Nick's hotel were offering a Halong Bay 3d/2n trip for $90. It seemed to have good reviews but at twice the price would it be twice as good? The Rough Guide (which had quite a big warning about broken promises on the trips) suggested a place called the Kangaroo Cafe as one of the few places which kept their promises. We went and asked if someone could talk to us about the tours. We were given a massive folder to flick through. $100 this one, Seemed fine too. Keen to compare apples with apples we went to one of the little tour agencies that are everywhere in Hanoi. We chose one near the hotel, Sinh Cafe which took out exactly the same brochure (AZ Queen Cafe) as the guesthouse receptionist had and quoted $40 for the same tour.

We deliberated about what to do – which tour to choose – there are literally thousands of offices – are they all selling the same tour? I went down to reception and lied that we had found a tour around the corner for $38 – would he match it? As is the custom in Vietnam made a call to a faceless superior to check. Yes he could do it. We booked for the next morning – it was a risk and we knew it but it would have been a bigger risk to pay twice as much for the same tour. Only one way to find out.

Joanne and Mike called over in the evening. They took us to a nearby Bia Hoi - a Vietnamese street drinking emporium with cheap beer. We caught up and downed a few beers. They had been working for the UN and other NGOs as consultants and gave us the lowdown on Hanoi life. Great to catch up properly after so long. We carried on to a restaurant which was reached by climbing a long set of stairs. We sat down on the floor at the low table, Japanese style and let the guys do the ordering. It was such a pleasure – we didn't need to navigate either the streets or the menu – all we had to do was concentrate on the good company and the excellent catfish springrolls.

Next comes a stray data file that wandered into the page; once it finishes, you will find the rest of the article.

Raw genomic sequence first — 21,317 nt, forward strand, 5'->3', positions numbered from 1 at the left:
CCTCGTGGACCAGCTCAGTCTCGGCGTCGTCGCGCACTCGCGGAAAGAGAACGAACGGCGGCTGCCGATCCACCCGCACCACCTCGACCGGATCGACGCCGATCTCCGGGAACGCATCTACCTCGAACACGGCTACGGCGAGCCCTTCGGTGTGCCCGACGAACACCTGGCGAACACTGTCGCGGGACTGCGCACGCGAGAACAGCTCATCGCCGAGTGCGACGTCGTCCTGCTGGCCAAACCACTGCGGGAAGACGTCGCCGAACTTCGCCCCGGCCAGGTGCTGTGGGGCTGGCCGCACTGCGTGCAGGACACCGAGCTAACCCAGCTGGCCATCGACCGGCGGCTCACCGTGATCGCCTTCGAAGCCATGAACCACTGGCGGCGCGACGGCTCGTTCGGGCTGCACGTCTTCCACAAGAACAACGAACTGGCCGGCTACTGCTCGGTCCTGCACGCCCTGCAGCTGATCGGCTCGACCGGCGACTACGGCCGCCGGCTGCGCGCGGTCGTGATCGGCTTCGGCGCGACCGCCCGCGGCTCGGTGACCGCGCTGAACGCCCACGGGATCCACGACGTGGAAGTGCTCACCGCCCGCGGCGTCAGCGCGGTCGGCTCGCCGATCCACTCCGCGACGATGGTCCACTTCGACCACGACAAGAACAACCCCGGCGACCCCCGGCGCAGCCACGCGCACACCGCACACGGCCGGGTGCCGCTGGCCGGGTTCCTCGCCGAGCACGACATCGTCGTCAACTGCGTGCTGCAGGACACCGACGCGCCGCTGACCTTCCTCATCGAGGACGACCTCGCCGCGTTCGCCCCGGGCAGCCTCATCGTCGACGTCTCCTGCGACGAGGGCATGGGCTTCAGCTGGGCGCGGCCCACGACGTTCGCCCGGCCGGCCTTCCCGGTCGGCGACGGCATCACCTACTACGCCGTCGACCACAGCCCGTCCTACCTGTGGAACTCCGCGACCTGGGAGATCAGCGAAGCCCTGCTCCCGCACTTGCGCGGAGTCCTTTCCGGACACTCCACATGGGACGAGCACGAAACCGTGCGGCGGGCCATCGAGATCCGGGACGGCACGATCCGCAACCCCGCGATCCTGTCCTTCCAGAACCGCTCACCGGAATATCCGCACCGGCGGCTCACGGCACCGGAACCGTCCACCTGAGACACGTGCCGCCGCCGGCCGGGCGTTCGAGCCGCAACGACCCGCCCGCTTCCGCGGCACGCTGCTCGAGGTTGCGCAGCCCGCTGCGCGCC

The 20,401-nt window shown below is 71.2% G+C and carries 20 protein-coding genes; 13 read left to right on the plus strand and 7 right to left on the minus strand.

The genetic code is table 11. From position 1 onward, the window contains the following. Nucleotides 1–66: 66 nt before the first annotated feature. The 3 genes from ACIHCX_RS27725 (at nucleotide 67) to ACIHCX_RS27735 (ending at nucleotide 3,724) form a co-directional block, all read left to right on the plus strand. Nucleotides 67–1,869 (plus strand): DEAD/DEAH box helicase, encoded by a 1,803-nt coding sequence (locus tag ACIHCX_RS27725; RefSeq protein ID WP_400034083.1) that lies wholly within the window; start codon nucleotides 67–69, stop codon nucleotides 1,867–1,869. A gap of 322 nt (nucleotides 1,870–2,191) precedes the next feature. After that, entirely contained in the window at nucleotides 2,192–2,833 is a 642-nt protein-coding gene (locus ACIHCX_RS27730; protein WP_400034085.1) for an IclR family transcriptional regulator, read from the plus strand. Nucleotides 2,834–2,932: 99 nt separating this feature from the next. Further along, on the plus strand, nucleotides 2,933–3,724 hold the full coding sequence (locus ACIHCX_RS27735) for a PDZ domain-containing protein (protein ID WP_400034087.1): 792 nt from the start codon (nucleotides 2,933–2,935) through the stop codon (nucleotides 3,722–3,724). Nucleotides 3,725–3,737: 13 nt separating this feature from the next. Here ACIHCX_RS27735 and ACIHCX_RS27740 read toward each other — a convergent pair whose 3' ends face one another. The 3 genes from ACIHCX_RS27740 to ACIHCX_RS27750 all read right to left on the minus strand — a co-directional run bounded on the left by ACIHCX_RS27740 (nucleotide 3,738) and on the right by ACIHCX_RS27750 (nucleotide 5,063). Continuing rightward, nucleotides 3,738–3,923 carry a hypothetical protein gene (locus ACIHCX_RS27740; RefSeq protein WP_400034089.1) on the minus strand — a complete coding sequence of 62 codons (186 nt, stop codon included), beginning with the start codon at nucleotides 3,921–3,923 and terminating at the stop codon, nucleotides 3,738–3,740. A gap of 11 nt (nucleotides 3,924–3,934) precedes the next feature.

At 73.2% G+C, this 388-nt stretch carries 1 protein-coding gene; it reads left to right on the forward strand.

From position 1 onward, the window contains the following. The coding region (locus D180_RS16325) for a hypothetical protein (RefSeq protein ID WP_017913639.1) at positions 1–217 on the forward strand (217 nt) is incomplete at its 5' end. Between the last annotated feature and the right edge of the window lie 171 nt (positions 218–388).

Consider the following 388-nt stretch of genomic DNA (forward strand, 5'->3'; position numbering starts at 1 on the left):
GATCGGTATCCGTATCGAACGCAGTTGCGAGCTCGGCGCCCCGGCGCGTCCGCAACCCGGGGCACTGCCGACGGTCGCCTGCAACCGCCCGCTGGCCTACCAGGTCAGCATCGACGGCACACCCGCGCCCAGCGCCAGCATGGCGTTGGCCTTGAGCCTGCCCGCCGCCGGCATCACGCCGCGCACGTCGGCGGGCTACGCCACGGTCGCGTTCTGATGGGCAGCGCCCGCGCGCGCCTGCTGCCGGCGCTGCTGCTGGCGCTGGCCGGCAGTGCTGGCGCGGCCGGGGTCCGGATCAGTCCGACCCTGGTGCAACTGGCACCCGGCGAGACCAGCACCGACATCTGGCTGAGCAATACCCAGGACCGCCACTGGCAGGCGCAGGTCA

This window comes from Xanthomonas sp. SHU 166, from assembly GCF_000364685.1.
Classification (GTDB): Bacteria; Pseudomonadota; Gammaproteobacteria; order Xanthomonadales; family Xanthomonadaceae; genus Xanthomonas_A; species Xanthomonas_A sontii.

Vietnamese is not an easy language – there are 7 tones so one word can have seven different ways of saying it and even more meanings based on context. Joanne was going great guns ordering all sorts of stuff. At one point the waitress came over with a lemon juice – we all looked blankly as no-one had ordered one. But the squid was missing. The words for squid and lemon are identical to the outsider. We all knew where it was going when Mike ordered a bottle of plum rice wine to accompany the beers. A mulberry wine joined the plum and we moved on to a bar. The manager was keen to practice his English in exchange for free drinks and we were happy to oblige. He explained the significance of all our Chinese zodiac signs – Claire's a snake and I'm a horse but we can't for the life of us remember the significance. Too many free shots – great night all round.

When we got back to the guesthouse it was shut up like it had never existed and Joanne's moped had disappeared. Lacking an alternative I banged at the shutter hoping for a solution to all our problems. We were not disappointed – the shutter was rolled up by a sleepy but smiliing receptionist (many Vietnamese seem to sleep where they work). He had rolled the moped in to the hotel when he locked up, fearing its theft. What a thoughtful guy. We promised to meet up with the guys on our return from Halong and stumbled upstairs to pack for the trip.

Tags: city, moped